It is important to point out such a distortion as this for what it is: a lie. Yet my initial reaction was not the same as other conservatives who went on defense. Rather, it was something like this: Do it again, harder, harder--and bring your friends. Having extremist groups spend big money to win over liberal GOP senators is a no-lose proposition, especially when they have to tell lies to do so.
Then OpinionJournal goes on to suggest that NARAL's real interest may be abortion profits, not abortion rights:
In September 2002, when Democrats first blocked Justice Priscilla Owen from a circuit court nomination over a Texas Supreme Court ruling that upheld a parental notice law, Sen. Orrin Hatch of Utah put it this way:I fear the opposition to Justice Owen from the abortion lobby is not at all about abortion rights, because abortion rights are not affected by a mere notice statute. The opposition to Justice Owen is not really about abortion rights, it is about abortion profits. Simply put, the abortion industry is opposed to parental notice laws because parental notice laws place a hurdle between them and the profits from the abortion clients--not the girls who come to them but the adult men who pay for these abortions. These adult men, whose average age rises the younger the girl is, are eager not to be disclosed to parents, sometimes living down the street. . . . At nearly one million abortions per year, the abortion industry is as big as any corporate interest that lobbies in Washington. They not only ignore the rights of parents, they also protect sexual offenders and statutory rapists.
HT: Old Zeke. Old Zeke is a former conservative who went to Berkeley and turned all anti-Bush. I am trying to get him to join this blog as a regular poster, but he's a bit busy at the moment. More luck in a few weeks I hope.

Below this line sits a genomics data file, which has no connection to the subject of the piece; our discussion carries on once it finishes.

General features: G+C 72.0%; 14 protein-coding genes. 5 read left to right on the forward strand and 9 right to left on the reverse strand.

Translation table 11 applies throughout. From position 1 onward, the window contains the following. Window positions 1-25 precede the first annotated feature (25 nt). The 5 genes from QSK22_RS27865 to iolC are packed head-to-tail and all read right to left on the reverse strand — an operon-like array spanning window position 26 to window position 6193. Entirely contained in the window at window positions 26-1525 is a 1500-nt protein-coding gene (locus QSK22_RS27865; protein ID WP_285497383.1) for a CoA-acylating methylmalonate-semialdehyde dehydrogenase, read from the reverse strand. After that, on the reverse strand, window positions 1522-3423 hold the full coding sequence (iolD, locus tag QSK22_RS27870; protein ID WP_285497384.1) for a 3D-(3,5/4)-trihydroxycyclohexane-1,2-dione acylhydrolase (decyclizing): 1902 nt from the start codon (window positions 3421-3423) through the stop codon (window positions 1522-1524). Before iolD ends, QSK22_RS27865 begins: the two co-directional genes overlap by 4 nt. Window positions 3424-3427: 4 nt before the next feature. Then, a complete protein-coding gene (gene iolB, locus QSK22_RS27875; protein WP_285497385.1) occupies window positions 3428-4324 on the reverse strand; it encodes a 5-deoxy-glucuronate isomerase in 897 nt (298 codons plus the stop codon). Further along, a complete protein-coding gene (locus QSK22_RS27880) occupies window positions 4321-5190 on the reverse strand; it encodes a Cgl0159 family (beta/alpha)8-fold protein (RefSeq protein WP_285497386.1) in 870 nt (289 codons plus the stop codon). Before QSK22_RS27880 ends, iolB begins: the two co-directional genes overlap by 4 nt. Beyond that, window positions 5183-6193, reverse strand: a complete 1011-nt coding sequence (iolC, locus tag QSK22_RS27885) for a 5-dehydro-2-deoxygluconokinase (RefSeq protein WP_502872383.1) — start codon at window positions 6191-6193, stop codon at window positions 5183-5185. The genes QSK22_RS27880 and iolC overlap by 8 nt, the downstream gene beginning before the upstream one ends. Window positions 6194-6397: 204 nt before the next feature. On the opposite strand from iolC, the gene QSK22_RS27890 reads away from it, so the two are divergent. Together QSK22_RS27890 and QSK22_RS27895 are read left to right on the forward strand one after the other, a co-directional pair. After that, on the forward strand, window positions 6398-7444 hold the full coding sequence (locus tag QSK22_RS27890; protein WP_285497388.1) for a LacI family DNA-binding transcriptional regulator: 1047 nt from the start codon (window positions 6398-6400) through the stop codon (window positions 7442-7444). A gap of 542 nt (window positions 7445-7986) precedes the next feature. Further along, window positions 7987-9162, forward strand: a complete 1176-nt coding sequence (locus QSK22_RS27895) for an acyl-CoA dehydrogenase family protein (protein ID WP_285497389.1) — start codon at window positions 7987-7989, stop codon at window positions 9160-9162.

"Today's arrest of Mark (sic) Scott Emery, publisher of Cannabis Culture magazine and the founder of a marijuana legalization group, is a significant blow not only to the marijuana trafficking trade in the U.S. and Canada, but also to the marijuana legalization movement."
"Hundreds of thousands of dollars of Emery's illicit profits are known to have been channeled to marijuana legalization groups active in the United States and Canada. Drug legalization lobbyists now have one less pot of money to rely on."
It's not the marijuana that really worries the DEA. It's the freedom of speech bit. Free speech is a threat to the huge War on Drugs bureaucracy that provides their paychecks. Damn the First Amendment!
HT: Land of the Free Home of the Brave.
It's tragic that we have to set safety standards based on the possible behavior of the dumbest members of society. Captain Corruption raises the examples of hot McDonald's coffee and misused toys.
Worse, though, is that companies and organisations are so afraid of plaintiffs' lawyers that they are shutting down operations that involve any risk at all. I spoke to a park ranger in Australia who lamented the closing of a summer camp led by Aborigines to teach children about the outdoors. Liability for horseback riding and other activities became too great, and the camp had to close.